Because Burns failed to comply with the strict foreclosure procedure provided by OCGA § 11-9-505, the foreclosure was governed by OCGA § 11-9-504. Chen, 216 Ga.App. at 880(1), 456 S.E.2d 237. Any disposal of collateral under OCGA § 11-9-504 must be commercially reasonable. OCGA § 11-9-504(3). Generally, “the issue of commercial reasonableness is to be decided by the trier of fact.” ITT Terryphone Corp. v. Modems Plus, 171 Ga.App. 710, 713-714(3), 320 S.E.2d 784 (1984). In this case, the secured party (Joan Burns) sold the collateral at a private sale, and within hours the buyer (Gatskie) resold the collateral to a third party for more than 13 times what he paid. There was no evidence before the trial court that Burns solicited more than one buyer. Hansford carried his burden in opposing summary judgment of identifying evidence that the sale of the collateral was not commercially reasonable.

Where a sale of collateral does not comply with OCGA § 11-9-504, the debtor can recover actual damages under OCGA § 11-9-507 for any loss caused by an inadequate sale price. Willis v. Healthdyne, 191 Ga.App. 671, 673(1), 382 S.E.2d 651 (1989). Because Hansford raised a question of fact regarding whether Burns’ disposition of the collateral was commercially reasonable, the trial court erred in granting Burns’ motion for summary judgment on Hansford’s claim for damages from the sale of the collateral.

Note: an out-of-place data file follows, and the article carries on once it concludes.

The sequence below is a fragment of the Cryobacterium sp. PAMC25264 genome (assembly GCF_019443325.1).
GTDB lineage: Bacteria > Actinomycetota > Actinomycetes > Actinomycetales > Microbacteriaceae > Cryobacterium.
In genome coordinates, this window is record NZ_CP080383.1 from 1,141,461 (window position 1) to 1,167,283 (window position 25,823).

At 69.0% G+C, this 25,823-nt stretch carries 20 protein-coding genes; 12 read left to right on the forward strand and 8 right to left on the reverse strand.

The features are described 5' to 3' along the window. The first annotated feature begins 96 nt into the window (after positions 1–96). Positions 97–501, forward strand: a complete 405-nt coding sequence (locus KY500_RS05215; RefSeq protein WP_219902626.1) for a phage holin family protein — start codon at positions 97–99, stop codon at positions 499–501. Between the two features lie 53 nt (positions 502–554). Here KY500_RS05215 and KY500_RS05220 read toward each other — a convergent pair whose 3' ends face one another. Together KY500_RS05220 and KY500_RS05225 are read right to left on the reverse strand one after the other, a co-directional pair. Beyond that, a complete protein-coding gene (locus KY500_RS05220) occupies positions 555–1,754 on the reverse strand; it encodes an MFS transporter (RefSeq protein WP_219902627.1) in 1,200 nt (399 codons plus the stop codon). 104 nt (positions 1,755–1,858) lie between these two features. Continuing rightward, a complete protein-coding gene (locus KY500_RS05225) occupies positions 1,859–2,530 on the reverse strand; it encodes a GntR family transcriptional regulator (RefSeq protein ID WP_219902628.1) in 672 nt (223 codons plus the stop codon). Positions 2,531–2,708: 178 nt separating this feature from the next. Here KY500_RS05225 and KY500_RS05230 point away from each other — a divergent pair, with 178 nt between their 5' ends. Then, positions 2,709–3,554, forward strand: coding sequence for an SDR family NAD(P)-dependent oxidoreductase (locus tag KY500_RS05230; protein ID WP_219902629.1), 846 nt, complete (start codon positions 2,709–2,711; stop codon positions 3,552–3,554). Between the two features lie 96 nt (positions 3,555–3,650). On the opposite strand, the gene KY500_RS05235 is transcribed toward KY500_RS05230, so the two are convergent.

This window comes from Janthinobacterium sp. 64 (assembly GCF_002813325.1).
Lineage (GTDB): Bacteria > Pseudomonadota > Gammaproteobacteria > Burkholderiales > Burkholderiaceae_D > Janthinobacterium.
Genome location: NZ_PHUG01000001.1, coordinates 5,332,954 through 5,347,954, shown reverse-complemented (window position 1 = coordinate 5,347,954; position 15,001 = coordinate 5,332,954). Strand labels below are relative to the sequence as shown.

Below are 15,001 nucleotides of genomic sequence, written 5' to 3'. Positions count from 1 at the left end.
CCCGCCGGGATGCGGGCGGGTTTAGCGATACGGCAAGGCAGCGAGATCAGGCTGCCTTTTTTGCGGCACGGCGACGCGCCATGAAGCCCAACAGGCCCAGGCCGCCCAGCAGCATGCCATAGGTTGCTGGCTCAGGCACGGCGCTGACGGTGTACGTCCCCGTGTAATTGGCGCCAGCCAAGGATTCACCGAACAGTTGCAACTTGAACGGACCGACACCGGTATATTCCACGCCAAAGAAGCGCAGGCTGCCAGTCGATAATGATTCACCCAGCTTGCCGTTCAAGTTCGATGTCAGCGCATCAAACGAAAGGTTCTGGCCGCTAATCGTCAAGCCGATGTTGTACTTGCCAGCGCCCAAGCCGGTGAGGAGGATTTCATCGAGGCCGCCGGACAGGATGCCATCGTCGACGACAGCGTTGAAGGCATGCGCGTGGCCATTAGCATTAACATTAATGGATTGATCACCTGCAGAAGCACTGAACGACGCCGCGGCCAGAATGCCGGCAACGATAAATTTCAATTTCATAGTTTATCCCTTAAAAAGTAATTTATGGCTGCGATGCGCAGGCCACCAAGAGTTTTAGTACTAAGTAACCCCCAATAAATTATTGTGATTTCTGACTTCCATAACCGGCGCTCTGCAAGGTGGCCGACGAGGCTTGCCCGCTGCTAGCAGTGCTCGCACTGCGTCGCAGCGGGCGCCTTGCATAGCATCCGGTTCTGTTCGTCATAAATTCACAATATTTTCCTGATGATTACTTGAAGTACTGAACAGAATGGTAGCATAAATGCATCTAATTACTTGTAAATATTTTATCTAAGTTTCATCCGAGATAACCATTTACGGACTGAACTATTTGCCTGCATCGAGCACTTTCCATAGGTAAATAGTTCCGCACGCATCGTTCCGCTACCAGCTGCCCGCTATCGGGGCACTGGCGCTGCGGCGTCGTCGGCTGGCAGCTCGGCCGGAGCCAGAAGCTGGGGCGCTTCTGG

3. The trial court erred in granting summary judgment to Gatskie and R & G Services on Hansford’s suit on the Gatskie note. The trial court concluded that Hansford failed to properly disclose the existence of the Gatskie note to the bankruptcy court. Applying Byrd v. JRC Towne Lake, 225 Ga. App. 506, 484 S.E.2d 309 (1997), the trial court ruled that because Hansford failed to list the Gatskie note in his Chapter 13 petition, he was judicially estopped from pursuing that claim later.

The record, however, does not support the trial court’s conclusion that as a matter of law Hansford failed to disclose the claim. Before filing his Chapter 13 petition, Hansford transferred the Gatskie note to a corporation, HanJa, Inc. Before Hansford’s Chapter 13 plan was confirmed on June 27, 1996, Hansford filed an amendment to the plan which showed that within one year of filing for bankruptcy Hansford had sold a business for $80,000 cash and a promissory note of $80,000 which was in default. On February 900*900 5, 1998, after Hansford’s Chapter 13 plan was confirmed, but before all payments under the plan were completed, the bankruptcy court conducted a hearing on Hansford’s motion to employ certain counsel. After a discussion about the Gatskie note, the bankruptcy court suggested that the note should be conveyed back to Hansford and any proceeds distributed to Hansford’s creditors. On February 9, 1998, HanJa, Inc. transferred the Gatskie note to Hansford. On February 13, 1998, Hansford filed an amendment to his Chapter 13 petition, adding the Gatskie note to the schedule of debtor’s personal property as an account receivable. All of these events, which were documented in the record before the trial court, occurred before the bankruptcy case was concluded. Therefore, the trial court erred in concluding that Hansford did not disclose his claim under the Gatskie note “in the bankruptcy case” as required by Byrd. “Under such circumstances, it cannot be said as a matter of law that plaintiff intentionally attempted to manipulate and deceive the court system, or that he was attempting to make a mockery of the system through inconsistent pleading.” Johnson v. Trust Co. Bank, 223 Ga.App. 650, 651, 478 S.E.2d 629 (1996). Accordingly, the trial court erred in applying the doctrine of judicial estoppel to bar Hansford’s suit on the Gatskie note.